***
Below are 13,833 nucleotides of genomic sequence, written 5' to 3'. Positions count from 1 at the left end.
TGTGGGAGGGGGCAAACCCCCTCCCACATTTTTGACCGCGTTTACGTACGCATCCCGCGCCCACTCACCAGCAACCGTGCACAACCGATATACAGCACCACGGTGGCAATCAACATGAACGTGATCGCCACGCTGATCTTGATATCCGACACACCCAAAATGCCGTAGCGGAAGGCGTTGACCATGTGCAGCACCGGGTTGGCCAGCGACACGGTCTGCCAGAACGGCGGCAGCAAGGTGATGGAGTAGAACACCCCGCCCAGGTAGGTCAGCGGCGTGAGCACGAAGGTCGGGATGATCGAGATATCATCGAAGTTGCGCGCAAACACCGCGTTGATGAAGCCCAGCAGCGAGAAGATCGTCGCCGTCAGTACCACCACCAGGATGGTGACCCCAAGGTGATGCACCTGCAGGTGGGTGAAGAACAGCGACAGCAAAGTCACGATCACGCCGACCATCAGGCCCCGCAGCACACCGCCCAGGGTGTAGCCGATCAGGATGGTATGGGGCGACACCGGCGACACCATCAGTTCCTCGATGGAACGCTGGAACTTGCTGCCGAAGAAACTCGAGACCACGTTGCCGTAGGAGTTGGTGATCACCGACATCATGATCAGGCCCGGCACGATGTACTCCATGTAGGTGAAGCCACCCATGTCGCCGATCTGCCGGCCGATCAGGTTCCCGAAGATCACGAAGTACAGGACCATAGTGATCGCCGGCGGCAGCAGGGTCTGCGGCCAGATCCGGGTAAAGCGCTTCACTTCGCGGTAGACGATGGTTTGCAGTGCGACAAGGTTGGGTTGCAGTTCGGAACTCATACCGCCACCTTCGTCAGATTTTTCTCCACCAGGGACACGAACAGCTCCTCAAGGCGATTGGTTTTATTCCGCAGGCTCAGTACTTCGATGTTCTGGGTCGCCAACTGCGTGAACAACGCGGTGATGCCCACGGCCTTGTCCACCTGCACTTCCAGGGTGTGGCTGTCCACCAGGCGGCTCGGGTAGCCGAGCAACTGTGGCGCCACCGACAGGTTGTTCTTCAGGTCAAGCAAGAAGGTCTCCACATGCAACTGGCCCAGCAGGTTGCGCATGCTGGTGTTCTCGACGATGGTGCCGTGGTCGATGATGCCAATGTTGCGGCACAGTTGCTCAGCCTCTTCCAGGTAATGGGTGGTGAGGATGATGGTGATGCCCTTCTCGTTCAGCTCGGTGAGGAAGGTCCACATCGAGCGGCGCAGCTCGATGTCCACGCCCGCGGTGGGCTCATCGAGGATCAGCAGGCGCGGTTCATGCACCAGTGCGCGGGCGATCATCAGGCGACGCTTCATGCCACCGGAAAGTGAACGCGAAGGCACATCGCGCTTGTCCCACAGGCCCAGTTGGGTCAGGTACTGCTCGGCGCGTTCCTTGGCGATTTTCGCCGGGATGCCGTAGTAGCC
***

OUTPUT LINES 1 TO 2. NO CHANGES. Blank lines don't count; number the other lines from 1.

Below are 13,833 nucleotides of genomic sequence, written 5' to 3'. Positions count from 1 at the left end.
TGTGGGAGGGGGCAAACCCCCTCCCACATTTTTGACCGCGTTTACGTACGCATCCCGCGCCCACTCACCAGCAACCGTGCACAACCGATATACAGCACCACGGTGGCAATCAACATGAACGTGATCGCCACGCTGATCTTGATATCCGACACACCCAAAATGCCGTAGCGGAAGGCGTTGACCATGTGCAGCACCGGGTTGGCCAGCGACACGGTCTGCCAGAACGGCGGCAGCAAGGTGATGGAGTAGAACACCCCGCCCAGGTAGGTCAGCGGCGTGAGCACGAAGGTCGGGATGATCGAGATATCATCGAAGTTGCGCGCAAACACCGCGTTGATGAAGCCCAGCAGCGAGAAGATCGTCGCCGTCAGTACCACCACCAGGATGGTGACCCCAAGGTGATGCACCTGCAGGTGGGTGAAGAACAGCGACAGCAAAGTCACGATCACGCCGACCATCAGGCCCCGCAGCACACCGCCCAGGGTGTAGCCGATCAGGATGGTATGGGGCGACACCGGCGACACCATCAGTTCCTCGATGGAACGCTGGAACTTGCTGCCGAAGAAACTCGAGACCACGTTGCCGTAGGAGTTGGTGATCACCGACATCATGATCAGGCCCGGCACGATGTACTCCATGTAGGTGAAGCCACCCATGTCGCCGATCTGCCGGCCGATCAGGTTCCCGAAGATCACGAAGTACAGGACCATAGTGATCGCCGGCGGCAGCAGGGTCTGCGGCCAGATCCGGGTAAAGCGCTTCACTTCGCGGTAGACGATGGTTTGCAGTGCGACAAGGTTGGGTTGCAGTTCGGAACTCATACCGCCACCTTCGTCAGATTTTTCTCCACCAGGGACACGAACAGCTCCTCAAGGCGATTGGTTTTATTCCGCAGGCTCAGTACTTCGATGTTCTGGGTCGCCAACTGCGTGAACAACGCGGTGATGCCCACGGCCTTGTCCACCTGCACTTCCAGGGTGTGGCTGTCCACCAGGCGGCTCGGGTAGCCGAGCAACTGTGGCGCCACCGACAGGTTGTTCTTCAGGTCAAGCAAGAAGGTCTCCACATGCAACTGGCCCAGCAGGTTGCGCATGCTGGTGTTCTCGACGATGGTGCCGTGGTCGATGATGCCAATGTTGCGGCACAGTTGCTCAGCCTCTTCCAGGTAATGGGTGGTGAGGATGATGGTGATGCCCTTCTCGTTCAGCTCGGTGAGGAAGGTCCACATCGAGCGGCGCAGCTCGATGTCCACGCCCGCGGTGGGCTCATCGAGGATCAGCAGGCGCGGTTCATGCACCAGTGCGCGGGCGATCATCAGGCGACGCTTCATGCCACCGGAAAGTGAACGCGAAGGCACATCGCGCTTGTCCCACAGGCCCAGTTGGGTCAGGTACTGCTCGGCGCGTTCCTTGGCGATTTTCGCCGGGATGCCGTAGTAGCC